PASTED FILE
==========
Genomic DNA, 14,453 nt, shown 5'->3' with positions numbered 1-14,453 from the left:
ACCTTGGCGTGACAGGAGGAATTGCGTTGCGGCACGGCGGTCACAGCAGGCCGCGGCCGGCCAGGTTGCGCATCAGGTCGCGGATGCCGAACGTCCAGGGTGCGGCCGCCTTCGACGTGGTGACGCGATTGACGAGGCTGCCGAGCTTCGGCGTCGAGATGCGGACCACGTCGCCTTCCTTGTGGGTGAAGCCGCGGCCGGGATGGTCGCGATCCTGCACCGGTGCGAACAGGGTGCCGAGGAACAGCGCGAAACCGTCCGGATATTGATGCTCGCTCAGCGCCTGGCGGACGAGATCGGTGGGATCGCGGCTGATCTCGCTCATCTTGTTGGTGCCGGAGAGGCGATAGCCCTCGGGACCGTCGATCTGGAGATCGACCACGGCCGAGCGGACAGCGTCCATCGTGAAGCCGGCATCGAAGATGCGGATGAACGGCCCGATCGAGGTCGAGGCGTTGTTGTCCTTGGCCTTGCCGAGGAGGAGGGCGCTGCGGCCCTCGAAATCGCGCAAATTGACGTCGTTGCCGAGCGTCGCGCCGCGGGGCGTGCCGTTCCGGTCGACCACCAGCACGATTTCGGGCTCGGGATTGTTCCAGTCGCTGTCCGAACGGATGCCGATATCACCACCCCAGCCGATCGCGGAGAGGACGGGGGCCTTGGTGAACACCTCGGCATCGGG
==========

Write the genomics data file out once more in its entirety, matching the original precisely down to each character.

Genomic DNA, 14,453 nt, shown 5'->3' with positions numbered 1-14,453 from the left:
ACCTTGGCGTGACAGGAGGAATTGCGTTGCGGCACGGCGGTCACAGCAGGCCGCGGCCGGCCAGGTTGCGCATCAGGTCGCGGATGCCGAACGTCCAGGGTGCGGCCGCCTTCGACGTGGTGACGCGATTGACGAGGCTGCCGAGCTTCGGCGTCGAGATGCGGACCACGTCGCCTTCCTTGTGGGTGAAGCCGCGGCCGGGATGGTCGCGATCCTGCACCGGTGCGAACAGGGTGCCGAGGAACAGCGCGAAACCGTCCGGATATTGATGCTCGCTCAGCGCCTGGCGGACGAGATCGGTGGGATCGCGGCTGATCTCGCTCATCTTGTTGGTGCCGGAGAGGCGATAGCCCTCGGGACCGTCGATCTGGAGATCGACCACGGCCGAGCGGACAGCGTCCATCGTGAAGCCGGCATCGAAGATGCGGATGAACGGCCCGATCGAGGTCGAGGCGTTGTTGTCCTTGGCCTTGCCGAGGAGGAGGGCGCTGCGGCCCTCGAAATCGCGCAAATTGACGTCGTTGCCGAGCGTCGCGCCGCGGGGCGTGCCGTTCCGGTCGACCACCAGCACGATTTCGGGCTCGGGATTGTTCCAGTCGCTGTCCGAACGGATGCCGATATCACCACCCCAGCCGATCGCGGAGAGGACGGGGGCCTTGGTGAACACCTCGGCATCGGG